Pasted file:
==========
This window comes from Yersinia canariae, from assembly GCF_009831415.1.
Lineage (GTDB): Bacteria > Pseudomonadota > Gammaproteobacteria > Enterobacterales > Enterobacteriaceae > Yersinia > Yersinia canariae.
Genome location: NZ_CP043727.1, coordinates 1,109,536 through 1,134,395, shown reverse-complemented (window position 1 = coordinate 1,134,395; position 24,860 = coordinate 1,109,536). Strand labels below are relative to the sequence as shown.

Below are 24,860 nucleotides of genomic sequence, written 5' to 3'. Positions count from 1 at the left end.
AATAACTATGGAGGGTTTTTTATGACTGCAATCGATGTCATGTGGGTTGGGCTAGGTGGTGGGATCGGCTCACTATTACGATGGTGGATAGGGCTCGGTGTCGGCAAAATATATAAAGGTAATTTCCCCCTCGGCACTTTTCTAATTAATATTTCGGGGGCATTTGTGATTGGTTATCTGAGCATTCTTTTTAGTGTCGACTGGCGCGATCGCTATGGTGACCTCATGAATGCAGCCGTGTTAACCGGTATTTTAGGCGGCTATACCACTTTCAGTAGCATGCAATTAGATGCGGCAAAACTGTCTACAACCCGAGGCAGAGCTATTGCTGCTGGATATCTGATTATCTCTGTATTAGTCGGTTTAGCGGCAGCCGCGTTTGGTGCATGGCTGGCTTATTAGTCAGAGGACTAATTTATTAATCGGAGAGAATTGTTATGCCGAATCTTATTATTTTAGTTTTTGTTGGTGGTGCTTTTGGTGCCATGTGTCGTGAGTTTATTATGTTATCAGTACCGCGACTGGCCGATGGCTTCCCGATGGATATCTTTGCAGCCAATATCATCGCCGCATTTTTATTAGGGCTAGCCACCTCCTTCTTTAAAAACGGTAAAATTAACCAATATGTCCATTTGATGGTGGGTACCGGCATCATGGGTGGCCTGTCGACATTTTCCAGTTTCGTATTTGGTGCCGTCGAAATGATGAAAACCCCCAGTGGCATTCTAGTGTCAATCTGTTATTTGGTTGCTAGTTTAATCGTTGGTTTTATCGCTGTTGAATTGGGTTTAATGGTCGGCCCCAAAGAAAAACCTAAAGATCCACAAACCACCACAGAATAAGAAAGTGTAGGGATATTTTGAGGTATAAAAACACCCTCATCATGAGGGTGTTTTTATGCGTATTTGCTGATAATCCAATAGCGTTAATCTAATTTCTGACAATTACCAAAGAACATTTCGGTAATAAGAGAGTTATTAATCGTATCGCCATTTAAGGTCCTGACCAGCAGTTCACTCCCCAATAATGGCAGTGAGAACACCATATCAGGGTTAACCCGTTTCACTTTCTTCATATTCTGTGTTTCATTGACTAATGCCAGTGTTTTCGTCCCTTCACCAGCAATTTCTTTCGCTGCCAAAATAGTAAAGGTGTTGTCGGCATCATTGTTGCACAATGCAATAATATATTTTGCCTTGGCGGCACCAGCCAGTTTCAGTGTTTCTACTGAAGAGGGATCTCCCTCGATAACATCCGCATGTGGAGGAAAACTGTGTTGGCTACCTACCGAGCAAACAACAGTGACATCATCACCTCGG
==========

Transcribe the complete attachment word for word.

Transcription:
This window comes from Yersinia canariae, from assembly GCF_009831415.1.
Lineage (GTDB): Bacteria > Pseudomonadota > Gammaproteobacteria > Enterobacterales > Enterobacteriaceae > Yersinia > Yersinia canariae.
Genome location: NZ_CP043727.1, coordinates 1,109,536 through 1,134,395, shown reverse-complemented (window position 1 = coordinate 1,134,395; position 24,860 = coordinate 1,109,536). Strand labels below are relative to the sequence as shown.

Below are 24,860 nucleotides of genomic sequence, written 5' to 3'. Positions count from 1 at the left end.
AATAACTATGGAGGGTTTTTTATGACTGCAATCGATGTCATGTGGGTTGGGCTAGGTGGTGGGATCGGCTCACTATTACGATGGTGGATAGGGCTCGGTGTCGGCAAAATATATAAAGGTAATTTCCCCCTCGGCACTTTTCTAATTAATATTTCGGGGGCATTTGTGATTGGTTATCTGAGCATTCTTTTTAGTGTCGACTGGCGCGATCGCTATGGTGACCTCATGAATGCAGCCGTGTTAACCGGTATTTTAGGCGGCTATACCACTTTCAGTAGCATGCAATTAGATGCGGCAAAACTGTCTACAACCCGAGGCAGAGCTATTGCTGCTGGATATCTGATTATCTCTGTATTAGTCGGTTTAGCGGCAGCCGCGTTTGGTGCATGGCTGGCTTATTAGTCAGAGGACTAATTTATTAATCGGAGAGAATTGTTATGCCGAATCTTATTATTTTAGTTTTTGTTGGTGGTGCTTTTGGTGCCATGTGTCGTGAGTTTATTATGTTATCAGTACCGCGACTGGCCGATGGCTTCCCGATGGATATCTTTGCAGCCAATATCATCGCCGCATTTTTATTAGGGCTAGCCACCTCCTTCTTTAAAAACGGTAAAATTAACCAATATGTCCATTTGATGGTGGGTACCGGCATCATGGGTGGCCTGTCGACATTTTCCAGTTTCGTATTTGGTGCCGTCGAAATGATGAAAACCCCCAGTGGCATTCTAGTGTCAATCTGTTATTTGGTTGCTAGTTTAATCGTTGGTTTTATCGCTGTTGAATTGGGTTTAATGGTCGGCCCCAAAGAAAAACCTAAAGATCCACAAACCACCACAGAATAAGAAAGTGTAGGGATATTTTGAGGTATAAAAACACCCTCATCATGAGGGTGTTTTTATGCGTATTTGCTGATAATCCAATAGCGTTAATCTAATTTCTGACAATTACCAAAGAACATTTCGGTAATAAGAGAGTTATTAATCGTATCGCCATTTAAGGTCCTGACCAGCAGTTCACTCCCCAATAATGGCAGTGAGAACACCATATCAGGGTTAACCCGTTTCACTTTCTTCATATTCTGTGTTTCATTGACTAATGCCAGTGTTTTCGTCCCTTCACCAGCAATTTCTTTCGCTGCCAAAATAGTAAAGGTGTTGTCGGCATCATTGTTGCACAATGCAATAATATATTTTGCCTTGGCGGCACCAGCCAGTTTCAGTGTTTCTACTGAAGAGGGATCTCCCTCGATAACATCCGCATGTGGAGGAAAACTGTGTTGGCTACCTACCGAGCAAACAACAGTGACATCATCACCTCGG